Five current and former students filed a class-action lawsuit Wednesday against Woodbury-based Globe University, claiming the school misled prospective students about its accreditation and post-graduation prospects.
In the lawsuit, the students allege that Globe systematically and deliberately manipulates all prospective students with the goal of getting them to enroll, WCCO reported.
One of the plaintiffs, former student Sarah Beck, said when she enrolled in the health care management program in 2010, she was told it was fully accredited.
But when she graduated with more than $41,000 in student loan debt, she was rejected by three other postsecondary institutions, who said the program was unaccredited, the Star Tribune reported.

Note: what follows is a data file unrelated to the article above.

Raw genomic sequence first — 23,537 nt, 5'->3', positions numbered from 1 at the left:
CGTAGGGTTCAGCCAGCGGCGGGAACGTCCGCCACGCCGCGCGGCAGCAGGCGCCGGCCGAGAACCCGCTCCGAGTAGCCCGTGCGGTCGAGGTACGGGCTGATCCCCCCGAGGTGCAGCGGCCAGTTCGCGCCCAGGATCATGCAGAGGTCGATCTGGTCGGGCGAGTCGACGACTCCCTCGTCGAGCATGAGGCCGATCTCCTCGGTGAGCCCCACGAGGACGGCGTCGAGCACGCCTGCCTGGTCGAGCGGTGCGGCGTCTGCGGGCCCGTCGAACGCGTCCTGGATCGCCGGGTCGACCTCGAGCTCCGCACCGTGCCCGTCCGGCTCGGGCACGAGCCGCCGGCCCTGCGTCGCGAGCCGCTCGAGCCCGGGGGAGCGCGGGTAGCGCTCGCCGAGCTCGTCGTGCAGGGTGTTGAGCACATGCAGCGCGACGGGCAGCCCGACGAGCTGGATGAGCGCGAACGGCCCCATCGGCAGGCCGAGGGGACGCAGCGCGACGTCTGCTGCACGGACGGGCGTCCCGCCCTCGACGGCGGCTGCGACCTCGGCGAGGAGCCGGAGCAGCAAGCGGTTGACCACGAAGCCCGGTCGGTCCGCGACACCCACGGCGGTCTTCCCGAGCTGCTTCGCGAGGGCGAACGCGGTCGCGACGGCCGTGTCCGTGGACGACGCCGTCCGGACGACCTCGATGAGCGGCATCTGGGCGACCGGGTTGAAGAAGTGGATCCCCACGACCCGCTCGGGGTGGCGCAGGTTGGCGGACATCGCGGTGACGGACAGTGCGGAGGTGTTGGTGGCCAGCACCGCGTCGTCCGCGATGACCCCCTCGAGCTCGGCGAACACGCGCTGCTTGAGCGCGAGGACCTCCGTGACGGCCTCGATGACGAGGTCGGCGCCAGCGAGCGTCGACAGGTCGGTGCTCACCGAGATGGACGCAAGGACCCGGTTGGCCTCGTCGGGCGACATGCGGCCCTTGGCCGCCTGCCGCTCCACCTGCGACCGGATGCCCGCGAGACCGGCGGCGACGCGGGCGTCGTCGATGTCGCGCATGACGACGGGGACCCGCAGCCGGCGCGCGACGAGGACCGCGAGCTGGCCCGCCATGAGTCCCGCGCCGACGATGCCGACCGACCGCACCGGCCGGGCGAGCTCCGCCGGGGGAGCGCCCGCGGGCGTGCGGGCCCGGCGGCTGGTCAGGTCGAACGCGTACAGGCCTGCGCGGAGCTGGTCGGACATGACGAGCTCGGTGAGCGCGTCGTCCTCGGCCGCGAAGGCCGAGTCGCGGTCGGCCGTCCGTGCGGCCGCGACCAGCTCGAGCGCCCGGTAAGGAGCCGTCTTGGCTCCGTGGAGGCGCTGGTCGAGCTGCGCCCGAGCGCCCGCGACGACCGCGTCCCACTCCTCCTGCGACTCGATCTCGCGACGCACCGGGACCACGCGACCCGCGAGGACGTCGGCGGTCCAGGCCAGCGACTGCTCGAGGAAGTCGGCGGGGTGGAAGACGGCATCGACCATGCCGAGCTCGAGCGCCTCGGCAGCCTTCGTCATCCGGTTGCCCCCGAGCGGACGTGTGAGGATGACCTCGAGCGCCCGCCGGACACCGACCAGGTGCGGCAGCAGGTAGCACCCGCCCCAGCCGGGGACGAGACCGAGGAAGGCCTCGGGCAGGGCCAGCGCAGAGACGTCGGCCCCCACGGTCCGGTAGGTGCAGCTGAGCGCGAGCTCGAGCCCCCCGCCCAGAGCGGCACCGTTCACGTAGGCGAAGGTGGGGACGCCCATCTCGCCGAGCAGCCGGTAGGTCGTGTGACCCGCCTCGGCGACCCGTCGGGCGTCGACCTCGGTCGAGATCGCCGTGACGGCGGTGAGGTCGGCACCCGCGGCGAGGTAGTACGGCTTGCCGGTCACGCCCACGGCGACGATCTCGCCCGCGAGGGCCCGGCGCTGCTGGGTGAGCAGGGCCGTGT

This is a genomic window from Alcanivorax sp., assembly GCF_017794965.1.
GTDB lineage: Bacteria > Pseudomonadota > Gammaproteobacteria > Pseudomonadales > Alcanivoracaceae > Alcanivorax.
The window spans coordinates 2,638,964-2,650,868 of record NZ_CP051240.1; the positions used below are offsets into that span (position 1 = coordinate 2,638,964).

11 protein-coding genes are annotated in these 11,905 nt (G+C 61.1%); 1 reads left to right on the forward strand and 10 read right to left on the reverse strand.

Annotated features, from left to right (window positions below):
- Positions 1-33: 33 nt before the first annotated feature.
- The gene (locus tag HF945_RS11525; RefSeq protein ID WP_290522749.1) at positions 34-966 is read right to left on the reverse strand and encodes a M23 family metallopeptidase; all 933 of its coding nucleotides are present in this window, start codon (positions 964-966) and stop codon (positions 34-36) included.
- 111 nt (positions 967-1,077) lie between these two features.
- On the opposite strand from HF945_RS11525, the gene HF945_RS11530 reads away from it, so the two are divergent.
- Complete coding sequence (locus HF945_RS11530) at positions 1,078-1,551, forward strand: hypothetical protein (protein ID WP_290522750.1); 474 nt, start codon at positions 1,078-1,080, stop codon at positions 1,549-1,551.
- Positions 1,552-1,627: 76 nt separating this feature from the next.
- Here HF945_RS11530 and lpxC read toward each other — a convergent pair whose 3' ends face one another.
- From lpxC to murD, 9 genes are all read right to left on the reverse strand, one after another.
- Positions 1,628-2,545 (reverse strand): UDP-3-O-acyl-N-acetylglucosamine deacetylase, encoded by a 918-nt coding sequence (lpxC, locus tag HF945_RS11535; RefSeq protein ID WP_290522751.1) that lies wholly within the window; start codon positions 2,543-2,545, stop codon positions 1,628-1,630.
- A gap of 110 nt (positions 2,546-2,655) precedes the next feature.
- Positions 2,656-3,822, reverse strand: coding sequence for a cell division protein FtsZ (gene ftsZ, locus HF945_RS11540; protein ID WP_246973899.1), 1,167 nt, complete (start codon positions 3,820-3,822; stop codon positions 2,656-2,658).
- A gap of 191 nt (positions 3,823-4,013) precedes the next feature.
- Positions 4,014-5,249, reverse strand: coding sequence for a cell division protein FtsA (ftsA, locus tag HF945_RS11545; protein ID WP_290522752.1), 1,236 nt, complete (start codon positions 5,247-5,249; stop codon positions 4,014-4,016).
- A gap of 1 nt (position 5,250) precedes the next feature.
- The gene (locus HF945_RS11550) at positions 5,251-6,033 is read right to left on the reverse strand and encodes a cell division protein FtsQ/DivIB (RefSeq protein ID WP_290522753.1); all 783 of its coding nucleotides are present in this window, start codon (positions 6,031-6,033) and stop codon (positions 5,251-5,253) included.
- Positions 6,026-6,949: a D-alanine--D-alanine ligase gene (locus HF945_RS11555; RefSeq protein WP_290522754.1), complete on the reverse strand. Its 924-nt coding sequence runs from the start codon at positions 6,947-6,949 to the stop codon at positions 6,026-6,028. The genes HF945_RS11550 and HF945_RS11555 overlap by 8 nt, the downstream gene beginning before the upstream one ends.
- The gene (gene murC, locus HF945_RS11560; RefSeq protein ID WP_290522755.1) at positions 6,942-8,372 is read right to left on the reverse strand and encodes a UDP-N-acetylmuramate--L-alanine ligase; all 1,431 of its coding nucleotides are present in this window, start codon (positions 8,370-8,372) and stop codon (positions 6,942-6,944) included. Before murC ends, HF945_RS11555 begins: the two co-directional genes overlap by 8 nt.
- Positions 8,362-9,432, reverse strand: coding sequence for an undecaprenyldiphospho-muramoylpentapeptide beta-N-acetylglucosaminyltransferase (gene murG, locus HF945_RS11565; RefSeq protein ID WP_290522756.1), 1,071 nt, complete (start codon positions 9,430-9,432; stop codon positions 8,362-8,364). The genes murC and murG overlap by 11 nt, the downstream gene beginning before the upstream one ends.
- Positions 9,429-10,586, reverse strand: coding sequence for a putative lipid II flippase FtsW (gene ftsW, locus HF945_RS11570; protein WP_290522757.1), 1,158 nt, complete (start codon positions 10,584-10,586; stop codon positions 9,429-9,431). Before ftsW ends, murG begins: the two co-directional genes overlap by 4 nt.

The complaint also says Globe's recruiters exaggerated wages that graduates could expect upon entering the workforce.
"Although it is disappointing that even one student has something unfavorable to say about our schools, we know the sentiment of these five individuals does not reflect all, and we will not allow it to cast a black eye on the thousands of students proud to be a member of our schools,” Globe spokeswoman Naomi McDonald said in a statement.
Globe and its sister school, Minnesota School of Business, serve more than 11,000 students on campuses in five states and online, the Pioneer Press reports.
In August, a Washington County jury ordered Globe to pay nearly $400,000 to Heidi Weber, a former dean of the medical assistant program, for unjustly firing her.
Weber said she was let go after accusing the school of using questionable tactics and inaccurate statistics about job salaries and placement rates.